When downplaying expectations for a race, runners often say, “As long as I don’t finish last.”
Somebody has to do it, and on March 18 at the Saint Patrick’s Day 10K in Holyoke, Mass., that person was me. I even finished a few minutes behind the official last-place finisher, a 63-year-old man who came in 4813rd place at a time of 1:51:15.
In my many previous runs of the festive, hilly 10K, I had picked up the pace on the stretch to the finish line, less than a quarter of a mile. But this year I staggered with help from a race official who offered his arm. My two sons and one girlfriend, waiting on the thinning sidelines, ran over. We linked arms, trotted to the finish line and hopped over in unison.
I was embarrassed and proud.
Proud because I could still do the race that had served as a cancer sensor; I ran it so slowly in 2003 that I suspected a problem. If not for the race, I might not have gotten my leukemia diagnosis.
Proud because I’ve managed to come back and do the race on and off throughout four stem cell transplants (also called a bone marrow transplant) up until 2009, as well as many side effects.
But I felt embarrassment because, let’s face it, the last-place finisher is something of a spectacle. And because, although never super fast, I was never super slow. My best finish of 54 minutes kept me safely in “the front of the last two-thirds of the race.”
This time I was all alone.
My time wasn’t clocked, so I have to guess I finished close to 2 hours. That’s about an hour slower than when I had leukemia, with years of accumulated complications like peripheral neuropathy making me less steady than before.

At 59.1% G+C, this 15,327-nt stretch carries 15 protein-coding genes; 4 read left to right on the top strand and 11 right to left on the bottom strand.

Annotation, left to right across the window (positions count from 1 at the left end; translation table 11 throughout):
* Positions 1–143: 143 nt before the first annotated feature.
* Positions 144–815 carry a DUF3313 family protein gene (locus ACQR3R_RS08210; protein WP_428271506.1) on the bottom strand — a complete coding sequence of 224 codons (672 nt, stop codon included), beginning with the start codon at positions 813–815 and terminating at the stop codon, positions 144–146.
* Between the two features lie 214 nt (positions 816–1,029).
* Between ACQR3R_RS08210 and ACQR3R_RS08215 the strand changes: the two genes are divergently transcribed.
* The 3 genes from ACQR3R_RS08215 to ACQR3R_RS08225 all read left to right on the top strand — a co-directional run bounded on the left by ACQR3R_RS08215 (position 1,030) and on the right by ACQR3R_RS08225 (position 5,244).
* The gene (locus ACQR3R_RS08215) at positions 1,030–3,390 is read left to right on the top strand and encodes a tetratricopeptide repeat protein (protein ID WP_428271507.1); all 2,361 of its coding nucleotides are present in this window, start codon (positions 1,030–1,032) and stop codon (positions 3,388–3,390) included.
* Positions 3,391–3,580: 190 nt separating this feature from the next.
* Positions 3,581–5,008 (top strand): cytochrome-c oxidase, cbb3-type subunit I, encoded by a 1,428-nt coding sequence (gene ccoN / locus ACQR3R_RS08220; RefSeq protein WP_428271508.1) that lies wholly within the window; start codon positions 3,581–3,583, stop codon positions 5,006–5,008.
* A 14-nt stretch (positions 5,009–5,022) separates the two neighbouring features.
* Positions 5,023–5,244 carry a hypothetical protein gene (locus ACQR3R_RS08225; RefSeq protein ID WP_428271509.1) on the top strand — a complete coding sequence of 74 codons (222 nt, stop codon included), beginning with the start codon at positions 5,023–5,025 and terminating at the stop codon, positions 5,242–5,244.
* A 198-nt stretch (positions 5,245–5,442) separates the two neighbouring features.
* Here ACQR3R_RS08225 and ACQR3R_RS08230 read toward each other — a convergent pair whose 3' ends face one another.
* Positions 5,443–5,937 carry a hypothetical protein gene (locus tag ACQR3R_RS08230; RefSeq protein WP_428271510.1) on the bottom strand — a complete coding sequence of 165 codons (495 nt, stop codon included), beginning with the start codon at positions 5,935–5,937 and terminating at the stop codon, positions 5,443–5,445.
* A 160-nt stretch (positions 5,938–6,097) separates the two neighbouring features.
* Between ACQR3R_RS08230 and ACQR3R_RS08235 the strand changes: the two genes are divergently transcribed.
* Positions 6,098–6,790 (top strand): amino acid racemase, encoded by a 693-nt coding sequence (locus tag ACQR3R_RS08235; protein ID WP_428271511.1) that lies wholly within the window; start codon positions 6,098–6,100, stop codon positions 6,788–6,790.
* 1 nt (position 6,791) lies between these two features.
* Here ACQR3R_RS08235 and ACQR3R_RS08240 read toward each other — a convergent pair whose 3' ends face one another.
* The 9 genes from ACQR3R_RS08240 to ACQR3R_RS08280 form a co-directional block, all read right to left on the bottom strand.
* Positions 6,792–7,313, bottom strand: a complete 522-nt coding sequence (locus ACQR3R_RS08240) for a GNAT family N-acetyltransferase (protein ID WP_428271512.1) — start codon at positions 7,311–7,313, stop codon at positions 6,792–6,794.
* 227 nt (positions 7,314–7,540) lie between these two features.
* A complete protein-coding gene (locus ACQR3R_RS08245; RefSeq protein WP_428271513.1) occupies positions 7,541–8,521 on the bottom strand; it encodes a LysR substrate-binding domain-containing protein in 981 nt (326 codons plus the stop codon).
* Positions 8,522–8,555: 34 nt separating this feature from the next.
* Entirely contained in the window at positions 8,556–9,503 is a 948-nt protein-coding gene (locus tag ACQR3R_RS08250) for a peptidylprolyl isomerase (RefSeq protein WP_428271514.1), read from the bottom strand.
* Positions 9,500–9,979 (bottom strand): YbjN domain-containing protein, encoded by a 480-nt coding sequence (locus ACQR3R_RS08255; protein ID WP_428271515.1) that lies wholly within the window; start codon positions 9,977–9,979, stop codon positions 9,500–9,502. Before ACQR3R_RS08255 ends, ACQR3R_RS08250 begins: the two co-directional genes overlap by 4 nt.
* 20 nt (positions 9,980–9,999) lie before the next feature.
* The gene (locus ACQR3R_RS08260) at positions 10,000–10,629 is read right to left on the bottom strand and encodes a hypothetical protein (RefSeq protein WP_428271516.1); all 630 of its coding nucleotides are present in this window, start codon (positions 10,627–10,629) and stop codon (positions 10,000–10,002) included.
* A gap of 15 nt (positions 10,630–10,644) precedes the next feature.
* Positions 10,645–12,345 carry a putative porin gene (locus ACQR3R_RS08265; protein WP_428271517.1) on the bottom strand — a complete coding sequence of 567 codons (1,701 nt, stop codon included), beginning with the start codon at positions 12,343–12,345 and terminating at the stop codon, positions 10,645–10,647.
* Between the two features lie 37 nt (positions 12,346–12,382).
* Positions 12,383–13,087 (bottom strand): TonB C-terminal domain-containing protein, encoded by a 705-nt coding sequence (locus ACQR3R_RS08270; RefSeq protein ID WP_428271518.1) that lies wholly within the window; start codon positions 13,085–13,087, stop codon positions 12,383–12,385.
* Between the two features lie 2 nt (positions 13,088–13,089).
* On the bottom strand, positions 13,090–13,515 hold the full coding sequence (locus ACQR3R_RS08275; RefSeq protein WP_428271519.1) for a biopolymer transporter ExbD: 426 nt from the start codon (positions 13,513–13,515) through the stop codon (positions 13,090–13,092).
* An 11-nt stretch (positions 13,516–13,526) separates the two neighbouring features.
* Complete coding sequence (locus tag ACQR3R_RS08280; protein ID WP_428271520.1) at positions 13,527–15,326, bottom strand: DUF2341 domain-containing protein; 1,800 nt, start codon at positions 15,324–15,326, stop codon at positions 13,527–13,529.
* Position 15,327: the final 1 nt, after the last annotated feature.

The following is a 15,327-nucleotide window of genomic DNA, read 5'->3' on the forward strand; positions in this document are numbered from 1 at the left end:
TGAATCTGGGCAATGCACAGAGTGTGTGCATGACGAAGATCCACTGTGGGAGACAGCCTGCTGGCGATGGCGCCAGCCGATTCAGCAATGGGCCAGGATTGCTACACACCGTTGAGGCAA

Before a comeback race in 2012, I wrote in a blog post that I was concerned about my speed. My doctor had said, “You’ll probably be the fastest bone marrow transplant patient out there.” I didn’t make any records but I was relieved to not be last. Toe pain has stopped me from running the race for the past few years. Aside from running around on the tennis court, I hadn’t trained much this year—mostly 3-milers with a couple of 5-milers—but I signed up after a friend asked me to do it with her. And I couldn’t resist tackling “my race” again.
I did okay for the first 3 or 4 miles, but then my knee and back started to hurt. I lowered my head and leaned into the hills. The pack thinned out, then for the last mile I was alone. The “tail vehicle” crept along beside me, an eyeball surveying me from the passenger seat. Stopping or walking didn’t occur to me, just like when I had leukemia. I thought I didn’t deserve the T-shirt without finishing.
The race director said 6,200 registered, including 500 walkers. So even subtracting walkers and those who never picked up their numbers, I still finished ahead of a good number who dropped out.
“I don’t think anyone should be embarrassed,” he told me afterward. “You did it and you finished.”
A friend who finished last in a different race had a more philosophical way of comforting me. “I finished ahead of all the others who didn’t run,” he said.
I searched for more support by Googling: coming in last in a race.
I found this story where Women’s Running wrote about last-place finishers from the perspective of a crew member of a nationwide race series.
“After many events and hundreds of miles, my only regret is never telling the final finishers how their journeys inspire me. Sure, the fast runners are impressive, but the back-of-the-pack runners have tenacity that’s more important than speedy times,” she wrote. In a similar spirit, more than 5,200 runners in the Facebook group “Back of the Pack” subscribe to this philosophy: “We think the runners who finish toward the back have a spirit like no other, and we never think of ourselves as lesser of a runner.”
I’m all in with that.